Ultimately a court, using a natural language, will “interpret” all the relevant words of a statute when applying it to a set of facts - interpretation is not just about ambiguous words. But there is a spectrum of elements of a statute, where the elements need a greater or lesser degree of respect for the court’s function of interpretation where there is no claim of ambiguity. So for example if there is a Dogs Amendment Act, and it says that paragraph (1) of section 1 of the Dogs Act (as it stands when the Amendment Act comes into force) is amended to substitute “poodle” for “spaniel”, then, as long as there is a s1(1) which has the word “spaniel”, we are not really saying that identifying this provision and switching the words is at a level of interpretation at which we want the court to be able to make its own mind up about the meaning (the court might strike down the amendment as ultra vires, or hold that the provision as amended should be read to cover both poodles and spaniels on constitutional grounds, but that is a different story). If the coding captures the substitution provision, nobody is going to object to that as usurping the judicial or human function of interpretation. In fact several jurisdictions already do produce and publish consolidated versions of their legislation, using XML coding in the original legislation and the amending legislation to do the job (by identifying a paragraph as being s1(3)(d) of the X Act as amended up to a certain date, for example), without causing an outcry about having added in and hard-coded their own interpretation.21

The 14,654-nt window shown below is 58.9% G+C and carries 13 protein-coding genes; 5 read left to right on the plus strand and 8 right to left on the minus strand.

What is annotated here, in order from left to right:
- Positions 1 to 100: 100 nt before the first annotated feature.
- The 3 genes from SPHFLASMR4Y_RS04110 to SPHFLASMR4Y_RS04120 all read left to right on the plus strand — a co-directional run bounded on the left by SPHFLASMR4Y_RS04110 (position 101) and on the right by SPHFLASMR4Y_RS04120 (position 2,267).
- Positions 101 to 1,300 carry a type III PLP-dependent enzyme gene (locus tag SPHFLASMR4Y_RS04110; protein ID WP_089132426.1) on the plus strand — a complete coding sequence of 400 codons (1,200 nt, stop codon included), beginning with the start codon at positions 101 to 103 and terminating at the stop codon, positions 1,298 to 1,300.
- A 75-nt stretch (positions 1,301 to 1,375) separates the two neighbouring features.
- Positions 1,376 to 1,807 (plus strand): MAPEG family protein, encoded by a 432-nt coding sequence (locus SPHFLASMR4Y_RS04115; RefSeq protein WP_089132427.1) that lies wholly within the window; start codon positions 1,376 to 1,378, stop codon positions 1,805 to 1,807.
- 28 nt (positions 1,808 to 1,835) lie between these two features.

Similarly the Dogs Act, before the amendment, might say that if the dog is a spaniel then it is not covered by an exception for dogs owned by farmers from an exceptional rule that farmers do not need to display the sign as long as they register their dogs, and it might define farmers as people who work in any agricultural business. This is what is going to take most people time and effort to wade through, and where most mistakes will be made by those implementing the legislation or checking their rights, but we do not see this as sacred ground on which human input is essential. The human input is needed for whether the dog counts as a poodle, whether the owner counts as a person who works in an agricultural business, and whether what the farmer did counts as displaying the sign or registering the dog. Even those basic terms require human input, let alone a provision saying the farmer commits an offence by failing to take “reasonable” steps to ensure the sign is not removed by anyone else, where it is obvious that the court will have to apply its own human approach to working out what is reasonable. The human input is essential for those points, rather than for unravelling the nested exceptions and their relationship to the main rule. The legislative drafter will try to make that logic as simple and transparent, and free of inconsistencies, as possible in the time available and under whatever other constraints might be involved (such as a need to mirror some other provision). If the coding in Rules as Code merely picks out the if-then-and-or-not logic of these exceptions and definitions (and points up a scenario where the first draft would produce an unintended result), then it will have done an extremely valuable job. But it will not have tried to usurp the human interpretative role by trying to capture the entire meaning of the Act’s provisions or automate the entire handling of the Act. This is much less exciting for those who want to see Rules as Code as just another attempt to have computers take over the world of law, but it is still exciting enough for legislative drafters.